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Frederick H. Dyer, Compendium of the War of the Rebellion: Regimental Histories 146 0 Browse Search
William F. Fox, Lt. Col. U. S. V., Regimental Losses in the American Civil War, 1861-1865: A Treatise on the extent and nature of the mortuary losses in the Union regiments, with full and exhaustive statistics compiled from the official records on file in the state military bureaus and at Washington 62 14 Browse Search
Robert Underwood Johnson, Clarence Clough Buell, Battles and Leaders of the Civil War. Volume 4. 16 0 Browse Search
Philip Henry Sheridan, Personal Memoirs of P. H. Sheridan, General, United States Army . 6 0 Browse Search
Ulysses S. Grant, Personal Memoirs of U. S. Grant 6 0 Browse Search
Rebellion Record: a Diary of American Events: Documents and Narratives, Volume 11. (ed. Frank Moore) 6 0 Browse Search
Thomas Wentworth Higginson, Massachusetts in the Army and Navy during the war of 1861-1865, vol. 1, Condensed history of regiments. 5 1 Browse Search
John D. Billings, The history of the Tenth Massachusetts battery of light artillery in the war of the rebellion 5 1 Browse Search
General Horace Porter, Campaigning with Grant 4 0 Browse Search
The Photographic History of The Civil War: in ten volumes, Thousands of Scenes Photographed 1861-65, with Text by many Special Authorities, Volume 3: The Decisive Battles. (ed. Francis Trevelyan Miller) 4 0 Browse Search
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Browsing named entities in D. H. Hill, Jr., Confederate Military History, a library of Confederate States Military History: Volume 4, North Carolina (ed. Clement Anselm Evans). You can also browse the collection for Po River (Virginia, United States) or search for Po River (Virginia, United States) in all documents.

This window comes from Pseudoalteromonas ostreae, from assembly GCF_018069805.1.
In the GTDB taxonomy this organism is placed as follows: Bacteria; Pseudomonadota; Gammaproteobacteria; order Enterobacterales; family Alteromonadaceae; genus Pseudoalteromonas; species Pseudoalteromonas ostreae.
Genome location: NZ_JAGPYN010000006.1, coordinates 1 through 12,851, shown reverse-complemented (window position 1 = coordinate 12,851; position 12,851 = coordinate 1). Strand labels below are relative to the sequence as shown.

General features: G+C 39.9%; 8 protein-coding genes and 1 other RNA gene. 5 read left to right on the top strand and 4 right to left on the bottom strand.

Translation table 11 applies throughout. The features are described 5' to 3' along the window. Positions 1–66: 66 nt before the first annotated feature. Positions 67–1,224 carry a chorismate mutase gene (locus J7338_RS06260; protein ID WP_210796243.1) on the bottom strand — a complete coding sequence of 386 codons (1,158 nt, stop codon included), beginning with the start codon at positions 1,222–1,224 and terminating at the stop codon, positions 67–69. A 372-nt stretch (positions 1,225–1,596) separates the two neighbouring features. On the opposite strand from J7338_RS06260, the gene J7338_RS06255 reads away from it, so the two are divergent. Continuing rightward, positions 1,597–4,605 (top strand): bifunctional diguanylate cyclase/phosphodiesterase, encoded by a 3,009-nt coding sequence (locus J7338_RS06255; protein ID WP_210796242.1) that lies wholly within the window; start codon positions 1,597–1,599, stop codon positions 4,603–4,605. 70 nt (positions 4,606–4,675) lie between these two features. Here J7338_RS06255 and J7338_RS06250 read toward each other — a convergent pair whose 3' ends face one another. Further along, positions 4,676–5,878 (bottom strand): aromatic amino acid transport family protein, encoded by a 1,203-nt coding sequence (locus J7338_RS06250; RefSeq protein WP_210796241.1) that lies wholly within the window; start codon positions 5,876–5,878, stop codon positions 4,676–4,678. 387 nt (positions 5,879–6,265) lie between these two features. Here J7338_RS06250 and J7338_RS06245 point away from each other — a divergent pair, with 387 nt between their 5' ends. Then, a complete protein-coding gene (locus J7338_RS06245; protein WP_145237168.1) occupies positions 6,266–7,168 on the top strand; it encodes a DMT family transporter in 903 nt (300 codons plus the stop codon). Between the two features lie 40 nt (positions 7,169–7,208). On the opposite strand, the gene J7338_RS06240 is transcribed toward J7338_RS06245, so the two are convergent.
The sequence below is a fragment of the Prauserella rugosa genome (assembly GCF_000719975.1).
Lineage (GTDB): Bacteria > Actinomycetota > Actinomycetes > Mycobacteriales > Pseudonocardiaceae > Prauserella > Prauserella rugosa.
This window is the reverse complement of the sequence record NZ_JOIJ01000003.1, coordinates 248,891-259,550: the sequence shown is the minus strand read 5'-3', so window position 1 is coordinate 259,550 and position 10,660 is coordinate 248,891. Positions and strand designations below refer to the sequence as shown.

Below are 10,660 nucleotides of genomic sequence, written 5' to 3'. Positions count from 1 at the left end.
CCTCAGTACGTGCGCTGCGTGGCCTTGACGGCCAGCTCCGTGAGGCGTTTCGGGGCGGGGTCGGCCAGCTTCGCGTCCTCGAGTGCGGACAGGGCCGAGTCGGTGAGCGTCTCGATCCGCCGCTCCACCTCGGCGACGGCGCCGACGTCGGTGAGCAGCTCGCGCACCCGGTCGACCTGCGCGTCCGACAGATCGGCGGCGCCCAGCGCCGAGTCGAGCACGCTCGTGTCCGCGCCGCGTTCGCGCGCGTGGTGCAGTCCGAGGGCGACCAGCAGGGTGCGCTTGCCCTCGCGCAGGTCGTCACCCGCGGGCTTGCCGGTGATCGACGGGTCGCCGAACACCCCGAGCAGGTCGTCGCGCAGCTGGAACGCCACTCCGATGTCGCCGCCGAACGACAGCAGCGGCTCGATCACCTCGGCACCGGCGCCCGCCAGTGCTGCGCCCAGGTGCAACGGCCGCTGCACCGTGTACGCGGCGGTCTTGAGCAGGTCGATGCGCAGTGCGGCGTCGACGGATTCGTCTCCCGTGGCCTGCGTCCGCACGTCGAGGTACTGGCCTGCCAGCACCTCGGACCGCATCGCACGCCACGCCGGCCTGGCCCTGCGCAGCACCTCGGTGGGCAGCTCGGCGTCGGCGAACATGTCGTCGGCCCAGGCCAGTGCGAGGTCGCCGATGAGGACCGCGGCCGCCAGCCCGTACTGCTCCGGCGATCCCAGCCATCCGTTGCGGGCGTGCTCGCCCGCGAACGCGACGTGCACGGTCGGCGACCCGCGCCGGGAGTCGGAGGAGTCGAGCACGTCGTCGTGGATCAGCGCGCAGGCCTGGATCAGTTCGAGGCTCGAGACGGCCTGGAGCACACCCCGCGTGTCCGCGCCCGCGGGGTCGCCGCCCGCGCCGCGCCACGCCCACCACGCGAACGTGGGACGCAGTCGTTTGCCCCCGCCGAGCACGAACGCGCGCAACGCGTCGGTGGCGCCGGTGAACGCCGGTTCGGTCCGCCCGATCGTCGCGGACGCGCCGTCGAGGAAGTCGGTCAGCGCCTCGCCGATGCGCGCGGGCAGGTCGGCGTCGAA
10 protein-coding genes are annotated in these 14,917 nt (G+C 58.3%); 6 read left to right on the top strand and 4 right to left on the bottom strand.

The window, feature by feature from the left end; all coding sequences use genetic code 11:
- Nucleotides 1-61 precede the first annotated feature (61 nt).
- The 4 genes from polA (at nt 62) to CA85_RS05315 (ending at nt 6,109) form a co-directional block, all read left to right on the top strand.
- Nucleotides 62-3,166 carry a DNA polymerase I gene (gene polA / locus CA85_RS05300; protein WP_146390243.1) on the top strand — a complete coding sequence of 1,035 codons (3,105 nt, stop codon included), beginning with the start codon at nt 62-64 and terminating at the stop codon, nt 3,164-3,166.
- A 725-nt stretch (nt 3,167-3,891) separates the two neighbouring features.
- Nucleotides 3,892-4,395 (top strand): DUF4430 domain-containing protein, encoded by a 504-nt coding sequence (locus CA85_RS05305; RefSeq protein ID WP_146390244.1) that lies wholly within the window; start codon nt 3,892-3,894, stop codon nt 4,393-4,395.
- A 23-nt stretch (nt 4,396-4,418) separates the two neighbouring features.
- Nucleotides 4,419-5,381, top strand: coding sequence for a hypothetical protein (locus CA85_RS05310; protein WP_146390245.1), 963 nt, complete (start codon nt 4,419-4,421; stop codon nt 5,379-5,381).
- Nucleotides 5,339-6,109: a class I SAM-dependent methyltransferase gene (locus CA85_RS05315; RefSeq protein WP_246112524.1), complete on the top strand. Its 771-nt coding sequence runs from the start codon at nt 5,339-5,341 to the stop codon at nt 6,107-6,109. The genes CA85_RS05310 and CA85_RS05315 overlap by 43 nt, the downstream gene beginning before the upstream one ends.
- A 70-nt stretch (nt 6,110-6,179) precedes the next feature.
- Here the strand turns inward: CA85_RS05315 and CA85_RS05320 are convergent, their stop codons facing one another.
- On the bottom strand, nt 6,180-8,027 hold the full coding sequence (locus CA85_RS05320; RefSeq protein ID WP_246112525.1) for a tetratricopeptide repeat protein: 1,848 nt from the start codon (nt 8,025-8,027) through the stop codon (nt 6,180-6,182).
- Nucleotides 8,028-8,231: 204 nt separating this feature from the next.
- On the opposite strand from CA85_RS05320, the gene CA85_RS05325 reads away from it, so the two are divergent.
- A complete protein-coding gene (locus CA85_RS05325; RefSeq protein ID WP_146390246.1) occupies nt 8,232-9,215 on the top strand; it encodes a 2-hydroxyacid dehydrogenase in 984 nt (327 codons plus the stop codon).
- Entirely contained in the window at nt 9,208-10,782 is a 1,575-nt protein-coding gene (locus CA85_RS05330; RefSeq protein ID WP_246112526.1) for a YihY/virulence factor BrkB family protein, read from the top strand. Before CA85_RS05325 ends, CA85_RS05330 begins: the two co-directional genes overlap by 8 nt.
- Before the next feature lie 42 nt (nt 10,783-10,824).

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n time to check a large flanking party of the enemy, and by strengthening and extending my skirmish line, I turned the enemy's line, and by a dashing charge with my skirmishers, under the gallant Maj. E. A. Osborne of the Fourth North Carolina regiment, drove not only the enemy's skirmishers, but his line of battle back, capturing some prisoners, and the knapsacks and shelter tents of an entire regiment. New lines were soon formed around the court house; Longstreet's corps resting on the Po river, Ewell's in the center, and A. P. Hill's on the right. The 9th of May was a day of comparative rest from fighting. The Confederates spent the day in intrenching, and made a most formidable line around the town. On the 10th, Hancock's corps crossed the Po to ascertain whether Lee was moving. This corps was afterward ordered to return. As it was being withdrawn, Heth's division, under directions from General Early, attacked it. His attack especially fell upon the brigades of Brooke and